About the Roosevelt School District
Roosevelt School District No. 66 was established in Phoenix, Arizona in 1912. The first RSD school was located south of the Phoenix City Center on the corner of what is now 7th Street and Southern. What began as a 15-pupil district has grown into a school district serving more than 8,000 students and 1,400 employees in 19 schools, an early childhood education center and a Neighborhood Technology Resource Center. The Roosevelt School District remains as the largest employer in south Phoenix.
The District boundaries are the Salt River to the north, South Mountain to the south, 40th Street to the east and 35th Avenue on the west. If you live in our boundaries, we invite you to enroll your children in one of our schools.
Commitment to Excellence
The Roosevelt School District's mission is to build strong foundations through authentic and innovative experiences to ensure success for every student. We envision a community united to create better futures for all through education through a commitment to our core values:
We believe in the power of working together.
We personalize education and experiences to meet the needs of all.
We demonstrate what is important by what we celebrate.
We believe in the involvement and empowerment of all.
We commit to do our best and be our best, everyday!
We listen, we care, we serve.
We believe in doing the right thing.
We build relationships through honesty and respect.
We honor and connect to our history and culture.
In September of 2020, the Roosevelt School District adopted a strategic plan to engage the community in a partnership with the district to become a high-functioning, efficient, family and student-centered school district.
Roosevelt School District No. 66 was established in Phoenix, Arizona in 1912. The first RSD school was located south of the Phoenix City Center on the corner of what is now 7th Street and Southern.
One of the community’s first schools was the Broadway School, a small, one-room brick building; the typical “little red school house.” The other was the Heard Ranch School. The Heard School was the namesake of Dwight B. Heard, an influential resident of the area. Shortly after the District was organized in 1912, it was offered two sites for a new consolidation school by the Bartlett-Heard Estate. The site at what is now Seventh Street and Southern was chosen over a site that became Central and Southern for the building, formally named the Consolidated School.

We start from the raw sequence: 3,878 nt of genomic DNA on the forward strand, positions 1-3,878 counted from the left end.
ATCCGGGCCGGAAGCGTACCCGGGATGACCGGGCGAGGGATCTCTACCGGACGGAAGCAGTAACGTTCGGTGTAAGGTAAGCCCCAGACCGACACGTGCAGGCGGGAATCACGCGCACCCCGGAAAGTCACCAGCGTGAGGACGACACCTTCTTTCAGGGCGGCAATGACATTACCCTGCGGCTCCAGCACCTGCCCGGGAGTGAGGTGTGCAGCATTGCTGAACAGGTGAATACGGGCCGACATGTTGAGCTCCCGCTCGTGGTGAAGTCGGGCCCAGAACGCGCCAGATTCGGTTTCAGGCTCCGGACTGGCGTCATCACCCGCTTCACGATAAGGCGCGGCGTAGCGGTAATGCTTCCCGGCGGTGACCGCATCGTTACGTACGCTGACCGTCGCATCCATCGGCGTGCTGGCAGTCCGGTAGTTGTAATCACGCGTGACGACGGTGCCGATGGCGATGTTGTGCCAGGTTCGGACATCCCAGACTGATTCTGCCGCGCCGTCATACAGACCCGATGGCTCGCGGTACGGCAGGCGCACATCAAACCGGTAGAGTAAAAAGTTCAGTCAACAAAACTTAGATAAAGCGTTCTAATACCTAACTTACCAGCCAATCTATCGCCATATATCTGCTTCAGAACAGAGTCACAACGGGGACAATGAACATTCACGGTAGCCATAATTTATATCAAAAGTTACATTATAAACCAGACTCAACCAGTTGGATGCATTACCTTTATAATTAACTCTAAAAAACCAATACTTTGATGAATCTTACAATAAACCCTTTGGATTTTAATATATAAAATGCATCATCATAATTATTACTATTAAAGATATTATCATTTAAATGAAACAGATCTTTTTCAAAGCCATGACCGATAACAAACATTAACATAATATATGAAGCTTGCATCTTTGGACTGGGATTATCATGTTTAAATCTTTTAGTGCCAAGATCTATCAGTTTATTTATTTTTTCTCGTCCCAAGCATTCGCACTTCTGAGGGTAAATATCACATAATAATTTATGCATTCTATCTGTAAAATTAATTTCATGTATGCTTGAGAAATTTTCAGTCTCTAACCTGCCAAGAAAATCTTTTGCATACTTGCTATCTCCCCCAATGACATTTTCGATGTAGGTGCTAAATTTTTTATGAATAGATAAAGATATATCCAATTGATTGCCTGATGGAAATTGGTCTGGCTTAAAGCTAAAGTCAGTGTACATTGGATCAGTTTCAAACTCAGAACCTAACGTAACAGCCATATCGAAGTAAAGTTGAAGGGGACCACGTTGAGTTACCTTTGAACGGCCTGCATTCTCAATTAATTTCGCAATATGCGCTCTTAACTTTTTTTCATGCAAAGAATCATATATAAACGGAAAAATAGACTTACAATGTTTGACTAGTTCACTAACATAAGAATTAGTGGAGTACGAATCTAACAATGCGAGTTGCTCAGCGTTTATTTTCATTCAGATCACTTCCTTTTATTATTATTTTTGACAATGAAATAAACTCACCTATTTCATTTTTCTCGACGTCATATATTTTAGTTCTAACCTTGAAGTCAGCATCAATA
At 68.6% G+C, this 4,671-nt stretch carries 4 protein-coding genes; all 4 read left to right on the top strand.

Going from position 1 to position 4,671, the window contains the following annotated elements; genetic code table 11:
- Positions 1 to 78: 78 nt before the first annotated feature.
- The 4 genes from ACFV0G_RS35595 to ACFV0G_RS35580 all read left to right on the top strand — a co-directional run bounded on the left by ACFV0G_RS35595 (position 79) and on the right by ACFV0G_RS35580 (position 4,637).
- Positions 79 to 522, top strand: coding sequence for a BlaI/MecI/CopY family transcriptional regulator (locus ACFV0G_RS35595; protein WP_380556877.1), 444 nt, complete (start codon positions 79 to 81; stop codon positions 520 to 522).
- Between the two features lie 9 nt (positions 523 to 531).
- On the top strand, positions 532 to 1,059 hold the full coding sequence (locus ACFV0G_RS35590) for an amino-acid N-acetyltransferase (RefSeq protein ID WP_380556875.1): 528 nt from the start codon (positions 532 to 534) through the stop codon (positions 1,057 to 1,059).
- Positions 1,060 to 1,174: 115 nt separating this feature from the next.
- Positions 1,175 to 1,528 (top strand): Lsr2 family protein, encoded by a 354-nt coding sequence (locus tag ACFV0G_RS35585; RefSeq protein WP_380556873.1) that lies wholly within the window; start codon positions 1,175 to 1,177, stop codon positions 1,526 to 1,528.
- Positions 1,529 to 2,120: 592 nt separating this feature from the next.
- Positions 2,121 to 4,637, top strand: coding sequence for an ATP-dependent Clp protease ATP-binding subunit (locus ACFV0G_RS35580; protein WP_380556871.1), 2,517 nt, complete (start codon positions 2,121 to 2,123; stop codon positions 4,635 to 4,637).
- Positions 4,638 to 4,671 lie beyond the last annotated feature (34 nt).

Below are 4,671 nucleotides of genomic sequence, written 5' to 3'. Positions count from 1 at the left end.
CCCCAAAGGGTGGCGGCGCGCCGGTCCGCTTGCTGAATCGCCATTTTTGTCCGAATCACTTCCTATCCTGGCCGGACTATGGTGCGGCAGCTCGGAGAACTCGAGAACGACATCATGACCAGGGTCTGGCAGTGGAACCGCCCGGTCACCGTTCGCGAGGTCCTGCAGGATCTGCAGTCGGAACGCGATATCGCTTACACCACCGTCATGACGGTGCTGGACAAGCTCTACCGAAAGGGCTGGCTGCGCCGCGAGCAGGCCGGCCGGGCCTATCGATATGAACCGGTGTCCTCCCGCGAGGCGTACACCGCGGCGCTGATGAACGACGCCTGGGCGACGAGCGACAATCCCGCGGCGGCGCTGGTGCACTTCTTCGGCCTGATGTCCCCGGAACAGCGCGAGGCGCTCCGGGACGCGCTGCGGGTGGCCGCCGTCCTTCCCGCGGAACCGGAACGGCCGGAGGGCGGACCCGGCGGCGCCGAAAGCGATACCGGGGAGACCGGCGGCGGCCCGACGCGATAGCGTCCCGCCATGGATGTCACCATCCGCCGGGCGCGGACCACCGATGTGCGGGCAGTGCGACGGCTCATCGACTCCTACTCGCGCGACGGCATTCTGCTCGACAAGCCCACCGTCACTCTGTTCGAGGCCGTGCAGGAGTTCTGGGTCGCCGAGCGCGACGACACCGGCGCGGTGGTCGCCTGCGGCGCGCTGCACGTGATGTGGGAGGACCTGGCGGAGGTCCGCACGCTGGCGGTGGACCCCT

The area’s rapid growth made it apparent the Consolidated School would have to be expanded beyond its three classrooms, which already were taxed to their limits by the school’s 150 students. Arrangements soon were made to house students in the Neighborhood House across the street, and construction was begun on expanding the original school and two new school buildings. The naming of the District is further indication of how the Roosevelt District was woven into the fabric of the state’s history.
There were very few roads in the District’s early days. Southern Avenue did not exist and students reached the school by walking or riding horses or burros along the bank of “San Francisco Ditch” from Central Avenue. Homesteaders of Anglo and Hispanic descent were the District’s original population. Mexican laborers came later to work the farms. The population increased rapidly and a twelve-room addition was built in 1921.
The burgeoning population made it necessary to provide more classrooms. This was done when schools were built on the east and a west end of the District, but this accommodation was minimal and short-lived. When the East End School burned down, the West End School was abandoned and buses were bought to transport all students to Roosevelt School.
The Original Roosevelt School
The original Roosevelt School, located at 6000 S. 7th Street, Phoenix, AZ, was destroyed in a fire on April 5, 1985. The classroom wings were demolished in 1986, and the new administration’ center opened in December 1987 on the old Roosevelt School site. The school bell that hung in the tower of the original school building survived the fire and now sits on bricks salvaged from the 1985 fire in the vestibule of the District Office Building.